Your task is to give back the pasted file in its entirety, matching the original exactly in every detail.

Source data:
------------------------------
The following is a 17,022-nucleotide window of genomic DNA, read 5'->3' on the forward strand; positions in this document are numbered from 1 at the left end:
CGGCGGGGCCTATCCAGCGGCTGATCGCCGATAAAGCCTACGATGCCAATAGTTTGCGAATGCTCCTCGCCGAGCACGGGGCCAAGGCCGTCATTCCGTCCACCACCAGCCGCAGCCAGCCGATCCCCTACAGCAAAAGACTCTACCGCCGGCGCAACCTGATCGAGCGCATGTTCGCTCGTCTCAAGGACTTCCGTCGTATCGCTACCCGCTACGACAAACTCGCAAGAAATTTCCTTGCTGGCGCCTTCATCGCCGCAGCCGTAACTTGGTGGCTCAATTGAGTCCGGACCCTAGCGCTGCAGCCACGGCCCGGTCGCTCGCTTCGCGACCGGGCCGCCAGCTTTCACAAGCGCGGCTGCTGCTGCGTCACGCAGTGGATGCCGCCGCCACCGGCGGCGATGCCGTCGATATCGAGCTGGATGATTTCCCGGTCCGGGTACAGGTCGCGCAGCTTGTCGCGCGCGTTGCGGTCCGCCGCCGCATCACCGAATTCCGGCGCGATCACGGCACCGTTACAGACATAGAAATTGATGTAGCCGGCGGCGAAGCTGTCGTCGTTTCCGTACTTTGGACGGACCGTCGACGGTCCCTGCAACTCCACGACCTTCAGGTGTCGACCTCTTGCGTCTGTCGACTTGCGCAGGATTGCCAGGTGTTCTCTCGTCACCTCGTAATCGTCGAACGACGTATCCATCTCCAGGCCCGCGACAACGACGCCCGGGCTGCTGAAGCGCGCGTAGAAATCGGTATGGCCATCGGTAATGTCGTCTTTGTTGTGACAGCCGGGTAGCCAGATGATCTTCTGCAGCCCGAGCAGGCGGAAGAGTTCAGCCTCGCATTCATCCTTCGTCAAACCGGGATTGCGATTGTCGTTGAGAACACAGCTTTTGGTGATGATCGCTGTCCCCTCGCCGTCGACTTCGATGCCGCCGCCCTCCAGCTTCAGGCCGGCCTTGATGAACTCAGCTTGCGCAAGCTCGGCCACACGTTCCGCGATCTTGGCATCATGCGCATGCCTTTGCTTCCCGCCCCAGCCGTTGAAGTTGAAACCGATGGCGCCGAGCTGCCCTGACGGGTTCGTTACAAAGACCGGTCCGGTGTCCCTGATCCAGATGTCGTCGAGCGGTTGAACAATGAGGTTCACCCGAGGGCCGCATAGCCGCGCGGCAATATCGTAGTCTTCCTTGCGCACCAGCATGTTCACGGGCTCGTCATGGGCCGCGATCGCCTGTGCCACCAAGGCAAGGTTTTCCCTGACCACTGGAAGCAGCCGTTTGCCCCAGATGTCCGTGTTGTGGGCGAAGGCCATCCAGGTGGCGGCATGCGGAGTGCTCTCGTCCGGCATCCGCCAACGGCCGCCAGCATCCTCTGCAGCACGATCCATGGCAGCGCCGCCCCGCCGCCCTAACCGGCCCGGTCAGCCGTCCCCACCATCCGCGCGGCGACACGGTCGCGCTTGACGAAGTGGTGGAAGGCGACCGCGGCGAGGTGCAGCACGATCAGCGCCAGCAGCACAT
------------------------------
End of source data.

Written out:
The following is a 17,022-nucleotide window of genomic DNA, read 5'->3' on the forward strand; positions in this document are numbered from 1 at the left end:
CGGCGGGGCCTATCCAGCGGCTGATCGCCGATAAAGCCTACGATGCCAATAGTTTGCGAATGCTCCTCGCCGAGCACGGGGCCAAGGCCGTCATTCCGTCCACCACCAGCCGCAGCCAGCCGATCCCCTACAGCAAAAGACTCTACCGCCGGCGCAACCTGATCGAGCGCATGTTCGCTCGTCTCAAGGACTTCCGTCGTATCGCTACCCGCTACGACAAACTCGCAAGAAATTTCCTTGCTGGCGCCTTCATCGCCGCAGCCGTAACTTGGTGGCTCAATTGAGTCCGGACCCTAGCGCTGCAGCCACGGCCCGGTCGCTCGCTTCGCGACCGGGCCGCCAGCTTTCACAAGCGCGGCTGCTGCTGCGTCACGCAGTGGATGCCGCCGCCACCGGCGGCGATGCCGTCGATATCGAGCTGGATGATTTCCCGGTCCGGGTACAGGTCGCGCAGCTTGTCGCGCGCGTTGCGGTCCGCCGCCGCATCACCGAATTCCGGCGCGATCACGGCACCGTTACAGACATAGAAATTGATGTAGCCGGCGGCGAAGCTGTCGTCGTTTCCGTACTTTGGACGGACCGTCGACGGTCCCTGCAACTCCACGACCTTCAGGTGTCGACCTCTTGCGTCTGTCGACTTGCGCAGGATTGCCAGGTGTTCTCTCGTCACCTCGTAATCGTCGAACGACGTATCCATCTCCAGGCCCGCGACAACGACGCCCGGGCTGCTGAAGCGCGCGTAGAAATCGGTATGGCCATCGGTAATGTCGTCTTTGTTGTGACAGCCGGGTAGCCAGATGATCTTCTGCAGCCCGAGCAGGCGGAAGAGTTCAGCCTCGCATTCATCCTTCGTCAAACCGGGATTGCGATTGTCGTTGAGAACACAGCTTTTGGTGATGATCGCTGTCCCCTCGCCGTCGACTTCGATGCCGCCGCCCTCCAGCTTCAGGCCGGCCTTGATGAACTCAGCTTGCGCAAGCTCGGCCACACGTTCCGCGATCTTGGCATCATGCGCATGCCTTTGCTTCCCGCCCCAGCCGTTGAAGTTGAAACCGATGGCGCCGAGCTGCCCTGACGGGTTCGTTACAAAGACCGGTCCGGTGTCCCTGATCCAGATGTCGTCGAGCGGTTGAACAATGAGGTTCACCCGAGGGCCGCATAGCCGCGCGGCAATATCGTAGTCTTCCTTGCGCACCAGCATGTTCACGGGCTCGTCATGGGCCGCGATCGCCTGTGCCACCAAGGCAAGGTTTTCCCTGACCACTGGAAGCAGCCGTTTGCCCCAGATGTCCGTGTTGTGGGCGAAGGCCATCCAGGTGGCGGCATGCGGAGTGCTCTCGTCCGGCATCCGCCAACGGCCGCCAGCATCCTCTGCAGCACGATCCATGGCAGCGCCGCCCCGCCGCCCTAACCGGCCCGGTCAGCCGTCCCCACCATCCGCGCGGCGACACGGTCGCGCTTGACGAAGTGGTGGAAGGCGACCGCGGCGAGGTGCAGCACGATCAGCGCCAGCAGCACAT